About now Grandfather, with his glib tongue, attempts to legitimise his boxing endeavours by hosting a highly publicised meeting with the top men of the New Zealand Boxing Association at the newly named Olympic Club in the Carlton Hall.  This meeting takes place in May of 1903, with the purpose of instigating a boxing tournament.

Within a day another par in the same newspaper announces that Mr C. Brown Parker has removed his boxing classes in connection with the Wellington Athletic Academy to new rooms at the Exchange Building.  He also announces he is no longer connected with the Olympic Club classes.  There has been a split, a separation of some sort.


When the Wellington Athletic Academy first folds, it changes its name and becomes known as the Olympic Club.  For a short while Grandfather was associated with this new club before publicly breaking away.  But was all this just a case of pretence, sleight of hand, a smoke screen?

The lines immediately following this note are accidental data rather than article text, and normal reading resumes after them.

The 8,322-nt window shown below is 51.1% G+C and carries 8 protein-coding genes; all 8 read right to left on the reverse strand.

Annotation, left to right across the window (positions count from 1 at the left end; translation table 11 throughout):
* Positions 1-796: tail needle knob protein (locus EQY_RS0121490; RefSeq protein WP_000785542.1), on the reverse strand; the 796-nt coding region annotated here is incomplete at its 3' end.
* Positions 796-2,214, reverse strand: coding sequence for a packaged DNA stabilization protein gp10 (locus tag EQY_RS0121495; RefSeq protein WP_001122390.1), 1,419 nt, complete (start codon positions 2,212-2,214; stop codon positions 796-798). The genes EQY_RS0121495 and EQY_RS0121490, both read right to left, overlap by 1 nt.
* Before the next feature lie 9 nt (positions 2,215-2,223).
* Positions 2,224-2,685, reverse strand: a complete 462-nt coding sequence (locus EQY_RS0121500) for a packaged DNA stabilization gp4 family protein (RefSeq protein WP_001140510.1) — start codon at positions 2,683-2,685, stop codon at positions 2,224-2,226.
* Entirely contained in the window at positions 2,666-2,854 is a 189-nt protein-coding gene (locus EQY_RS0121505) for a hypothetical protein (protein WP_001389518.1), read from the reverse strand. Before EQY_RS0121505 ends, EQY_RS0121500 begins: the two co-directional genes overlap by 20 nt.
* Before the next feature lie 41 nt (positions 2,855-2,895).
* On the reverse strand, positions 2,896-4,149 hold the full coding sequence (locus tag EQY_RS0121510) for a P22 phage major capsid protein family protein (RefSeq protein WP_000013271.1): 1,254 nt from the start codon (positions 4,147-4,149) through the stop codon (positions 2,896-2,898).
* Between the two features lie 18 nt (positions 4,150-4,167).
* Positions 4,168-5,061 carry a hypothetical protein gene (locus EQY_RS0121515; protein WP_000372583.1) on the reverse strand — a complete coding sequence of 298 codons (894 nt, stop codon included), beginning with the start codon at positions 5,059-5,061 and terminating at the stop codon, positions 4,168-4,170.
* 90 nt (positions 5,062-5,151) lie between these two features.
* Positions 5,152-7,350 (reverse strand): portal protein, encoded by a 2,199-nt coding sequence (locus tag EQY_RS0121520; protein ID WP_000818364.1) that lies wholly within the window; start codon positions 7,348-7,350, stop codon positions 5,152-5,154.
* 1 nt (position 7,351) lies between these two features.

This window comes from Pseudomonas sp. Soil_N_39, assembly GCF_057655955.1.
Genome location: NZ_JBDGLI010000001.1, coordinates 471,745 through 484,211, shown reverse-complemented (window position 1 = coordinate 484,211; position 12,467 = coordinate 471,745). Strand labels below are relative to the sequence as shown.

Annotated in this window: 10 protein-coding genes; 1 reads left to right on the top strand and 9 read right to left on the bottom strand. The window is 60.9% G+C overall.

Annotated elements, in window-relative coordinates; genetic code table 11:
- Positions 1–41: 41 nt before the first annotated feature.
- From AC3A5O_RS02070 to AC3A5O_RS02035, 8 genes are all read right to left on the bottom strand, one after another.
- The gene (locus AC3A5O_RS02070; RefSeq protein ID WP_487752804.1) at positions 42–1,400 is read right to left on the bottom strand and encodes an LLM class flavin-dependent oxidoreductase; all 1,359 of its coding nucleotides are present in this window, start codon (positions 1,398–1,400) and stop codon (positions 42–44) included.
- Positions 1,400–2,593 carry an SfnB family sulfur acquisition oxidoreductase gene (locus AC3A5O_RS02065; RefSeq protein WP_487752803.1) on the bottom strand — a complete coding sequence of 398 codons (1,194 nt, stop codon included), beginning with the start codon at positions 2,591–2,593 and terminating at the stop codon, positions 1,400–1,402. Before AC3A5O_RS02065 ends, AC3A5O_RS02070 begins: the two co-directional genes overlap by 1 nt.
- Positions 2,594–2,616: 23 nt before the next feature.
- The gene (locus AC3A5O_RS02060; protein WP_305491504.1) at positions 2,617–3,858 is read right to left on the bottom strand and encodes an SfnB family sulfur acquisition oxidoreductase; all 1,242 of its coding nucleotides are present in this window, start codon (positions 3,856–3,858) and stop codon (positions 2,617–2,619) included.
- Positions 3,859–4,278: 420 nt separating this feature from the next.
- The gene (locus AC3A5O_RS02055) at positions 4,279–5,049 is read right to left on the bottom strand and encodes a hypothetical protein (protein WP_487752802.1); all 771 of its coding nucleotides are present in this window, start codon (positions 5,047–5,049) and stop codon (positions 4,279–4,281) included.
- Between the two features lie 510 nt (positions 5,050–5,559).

Located as it was in the upstairs portion of the Carlton Hall the Olympic Club retained much of its sporting affiliations and was taken over and managed by old friends, Frank ‘Snowy’ Sturgeon (remember him from the Sydney boxing bouts) and a dubious gentleman who answered on this occasion to the name William Eagar.  Not so much a gentleman’s club it was nonetheless run on the lines of a home well away from home:  A place where a man could relax, sip a few ales, play a game of cards, bet on a boxing match or if they felt the need utilise its punching ball and exercise facilities:  and on perhaps many occasions even enjoy the popular but illegal game of two-up.

It was indeed a gambling house and one has to wonder whether ChasBert did completely sever his connections with the Club or whether he continued to pay the occasional visit.  I would be surprised if he didn’t.  But keep in mind his growing family and a some time showbiz career that was paying a bit more than any of his previous athletic schools had. 

Advertisements for the club began appearing in Wellington newspapers around August  1903.  I imagine one of the Club’s most popular attractions was the Wednesday night ‘Smoke Concerts’. In fact these may have in reality been a smoke screen for what actually took place.